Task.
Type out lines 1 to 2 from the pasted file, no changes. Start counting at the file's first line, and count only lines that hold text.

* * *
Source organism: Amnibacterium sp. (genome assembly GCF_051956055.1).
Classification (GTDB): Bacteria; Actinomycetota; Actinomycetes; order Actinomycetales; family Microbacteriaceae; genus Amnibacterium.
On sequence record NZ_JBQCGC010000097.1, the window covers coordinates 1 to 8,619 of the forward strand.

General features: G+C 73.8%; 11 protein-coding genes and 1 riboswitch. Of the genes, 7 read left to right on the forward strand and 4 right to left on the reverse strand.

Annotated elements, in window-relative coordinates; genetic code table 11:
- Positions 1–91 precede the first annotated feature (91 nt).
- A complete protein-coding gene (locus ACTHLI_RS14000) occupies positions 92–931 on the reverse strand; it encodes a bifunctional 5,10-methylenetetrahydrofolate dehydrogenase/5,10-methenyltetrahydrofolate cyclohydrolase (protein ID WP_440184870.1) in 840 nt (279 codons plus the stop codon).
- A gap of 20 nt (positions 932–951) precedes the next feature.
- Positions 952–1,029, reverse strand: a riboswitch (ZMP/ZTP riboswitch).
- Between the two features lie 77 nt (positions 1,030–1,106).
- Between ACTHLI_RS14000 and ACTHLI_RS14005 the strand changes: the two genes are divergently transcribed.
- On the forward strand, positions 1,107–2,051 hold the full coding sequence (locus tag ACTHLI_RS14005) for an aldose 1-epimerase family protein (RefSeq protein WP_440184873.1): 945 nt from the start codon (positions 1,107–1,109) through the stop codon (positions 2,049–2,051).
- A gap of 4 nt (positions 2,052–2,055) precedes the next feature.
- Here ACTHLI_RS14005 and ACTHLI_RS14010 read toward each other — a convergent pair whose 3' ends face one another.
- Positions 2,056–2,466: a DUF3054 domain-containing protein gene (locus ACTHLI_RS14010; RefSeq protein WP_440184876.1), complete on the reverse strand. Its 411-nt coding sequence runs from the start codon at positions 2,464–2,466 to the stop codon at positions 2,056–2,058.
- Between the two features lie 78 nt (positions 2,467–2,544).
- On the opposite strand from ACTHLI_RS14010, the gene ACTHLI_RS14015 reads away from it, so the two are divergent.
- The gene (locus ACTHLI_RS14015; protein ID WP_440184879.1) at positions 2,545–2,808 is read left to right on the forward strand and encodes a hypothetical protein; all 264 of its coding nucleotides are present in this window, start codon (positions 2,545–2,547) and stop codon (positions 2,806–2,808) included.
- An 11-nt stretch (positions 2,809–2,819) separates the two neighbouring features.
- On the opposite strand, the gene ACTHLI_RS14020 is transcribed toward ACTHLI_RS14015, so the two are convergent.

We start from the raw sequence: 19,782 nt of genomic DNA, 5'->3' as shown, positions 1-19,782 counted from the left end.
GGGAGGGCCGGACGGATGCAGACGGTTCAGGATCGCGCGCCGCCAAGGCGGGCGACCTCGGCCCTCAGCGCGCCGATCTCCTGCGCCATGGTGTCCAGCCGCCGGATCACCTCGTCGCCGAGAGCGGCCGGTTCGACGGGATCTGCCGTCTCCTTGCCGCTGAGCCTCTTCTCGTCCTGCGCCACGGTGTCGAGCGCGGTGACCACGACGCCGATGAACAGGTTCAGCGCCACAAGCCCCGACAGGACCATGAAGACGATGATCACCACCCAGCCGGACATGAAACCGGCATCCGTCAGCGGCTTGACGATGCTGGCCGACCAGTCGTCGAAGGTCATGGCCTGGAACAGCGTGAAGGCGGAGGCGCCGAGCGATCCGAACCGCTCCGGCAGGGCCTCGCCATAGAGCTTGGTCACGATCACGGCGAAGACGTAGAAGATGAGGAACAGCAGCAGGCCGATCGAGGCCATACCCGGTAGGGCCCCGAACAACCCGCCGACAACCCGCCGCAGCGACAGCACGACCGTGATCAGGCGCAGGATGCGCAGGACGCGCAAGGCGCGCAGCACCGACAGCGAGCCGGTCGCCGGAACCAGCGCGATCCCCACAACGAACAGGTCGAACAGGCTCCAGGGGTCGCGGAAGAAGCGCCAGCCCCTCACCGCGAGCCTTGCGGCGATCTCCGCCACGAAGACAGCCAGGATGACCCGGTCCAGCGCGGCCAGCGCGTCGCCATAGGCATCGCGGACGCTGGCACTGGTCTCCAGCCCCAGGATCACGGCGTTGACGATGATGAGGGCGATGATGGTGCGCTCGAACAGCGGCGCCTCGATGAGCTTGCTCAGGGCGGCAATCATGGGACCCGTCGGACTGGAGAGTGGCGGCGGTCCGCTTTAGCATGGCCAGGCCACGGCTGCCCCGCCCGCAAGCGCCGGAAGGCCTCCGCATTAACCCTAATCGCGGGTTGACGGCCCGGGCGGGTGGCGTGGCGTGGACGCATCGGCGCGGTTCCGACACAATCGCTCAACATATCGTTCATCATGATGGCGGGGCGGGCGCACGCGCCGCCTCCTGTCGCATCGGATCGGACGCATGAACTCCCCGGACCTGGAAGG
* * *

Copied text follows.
Source organism: Amnibacterium sp. (genome assembly GCF_051956055.1).
Classification (GTDB): Bacteria; Actinomycetota; Actinomycetes; order Actinomycetales; family Microbacteriaceae; genus Amnibacterium.